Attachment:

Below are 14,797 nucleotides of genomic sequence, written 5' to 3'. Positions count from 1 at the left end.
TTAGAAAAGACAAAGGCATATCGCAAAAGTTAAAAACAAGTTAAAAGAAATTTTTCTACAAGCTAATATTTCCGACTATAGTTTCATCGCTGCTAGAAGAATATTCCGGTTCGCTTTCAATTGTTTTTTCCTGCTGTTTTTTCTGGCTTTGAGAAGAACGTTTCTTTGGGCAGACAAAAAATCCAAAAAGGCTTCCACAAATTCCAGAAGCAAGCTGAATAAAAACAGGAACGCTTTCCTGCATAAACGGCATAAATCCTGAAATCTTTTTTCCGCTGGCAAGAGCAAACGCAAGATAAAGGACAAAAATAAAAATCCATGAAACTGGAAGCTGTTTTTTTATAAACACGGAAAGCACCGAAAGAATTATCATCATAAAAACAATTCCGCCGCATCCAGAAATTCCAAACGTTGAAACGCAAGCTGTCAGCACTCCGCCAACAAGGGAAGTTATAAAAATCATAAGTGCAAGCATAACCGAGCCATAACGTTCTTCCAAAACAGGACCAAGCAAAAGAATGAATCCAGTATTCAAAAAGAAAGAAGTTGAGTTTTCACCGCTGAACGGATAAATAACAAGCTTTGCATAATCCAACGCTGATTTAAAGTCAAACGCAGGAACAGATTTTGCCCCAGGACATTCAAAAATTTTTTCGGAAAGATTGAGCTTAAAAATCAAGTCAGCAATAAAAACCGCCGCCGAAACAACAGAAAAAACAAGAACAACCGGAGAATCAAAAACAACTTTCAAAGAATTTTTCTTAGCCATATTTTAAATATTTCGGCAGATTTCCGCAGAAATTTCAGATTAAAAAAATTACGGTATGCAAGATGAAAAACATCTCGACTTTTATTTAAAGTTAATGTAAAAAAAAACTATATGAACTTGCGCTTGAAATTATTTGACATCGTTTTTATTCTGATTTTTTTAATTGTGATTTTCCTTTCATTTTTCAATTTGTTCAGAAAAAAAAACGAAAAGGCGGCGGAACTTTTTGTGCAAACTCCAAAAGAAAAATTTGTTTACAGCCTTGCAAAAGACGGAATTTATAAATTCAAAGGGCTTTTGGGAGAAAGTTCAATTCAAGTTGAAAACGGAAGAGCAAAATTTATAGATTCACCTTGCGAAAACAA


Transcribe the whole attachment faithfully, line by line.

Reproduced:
Below are 14,797 nucleotides of genomic sequence, written 5' to 3'. Positions count from 1 at the left end.
TTAGAAAAGACAAAGGCATATCGCAAAAGTTAAAAACAAGTTAAAAGAAATTTTTCTACAAGCTAATATTTCCGACTATAGTTTCATCGCTGCTAGAAGAATATTCCGGTTCGCTTTCAATTGTTTTTTCCTGCTGTTTTTTCTGGCTTTGAGAAGAACGTTTCTTTGGGCAGACAAAAAATCCAAAAAGGCTTCCACAAATTCCAGAAGCAAGCTGAATAAAAACAGGAACGCTTTCCTGCATAAACGGCATAAATCCTGAAATCTTTTTTCCGCTGGCAAGAGCAAACGCAAGATAAAGGACAAAAATAAAAATCCATGAAACTGGAAGCTGTTTTTTTATAAACACGGAAAGCACCGAAAGAATTATCATCATAAAAACAATTCCGCCGCATCCAGAAATTCCAAACGTTGAAACGCAAGCTGTCAGCACTCCGCCAACAAGGGAAGTTATAAAAATCATAAGTGCAAGCATAACCGAGCCATAACGTTCTTCCAAAACAGGACCAAGCAAAAGAATGAATCCAGTATTCAAAAAGAAAGAAGTTGAGTTTTCACCGCTGAACGGATAAATAACAAGCTTTGCATAATCCAACGCTGATTTAAAGTCAAACGCAGGAACAGATTTTGCCCCAGGACATTCAAAAATTTTTTCGGAAAGATTGAGCTTAAAAATCAAGTCAGCAATAAAAACCGCCGCCGAAACAACAGAAAAAACAAGAACAACCGGAGAATCAAAAACAACTTTCAAAGAATTTTTCTTAGCCATATTTTAAATATTTCGGCAGATTTCCGCAGAAATTTCAGATTAAAAAAATTACGGTATGCAAGATGAAAAACATCTCGACTTTTATTTAAAGTTAATGTAAAAAAAAACTATATGAACTTGCGCTTGAAATTATTTGACATCGTTTTTATTCTGATTTTTTTAATTGTGATTTTCCTTTCATTTTTCAATTTGTTCAGAAAAAAAAACGAAAAGGCGGCGGAACTTTTTGTGCAAACTCCAAAAGAAAAATTTGTTTACAGCCTTGCAAAAGACGGAATTTATAAATTCAAAGGGCTTTTGGGAGAAAGTTCAATTCAAGTTGAAAACGGAAGAGCAAAATTTATAGATTCACCTTGCGAAAACAA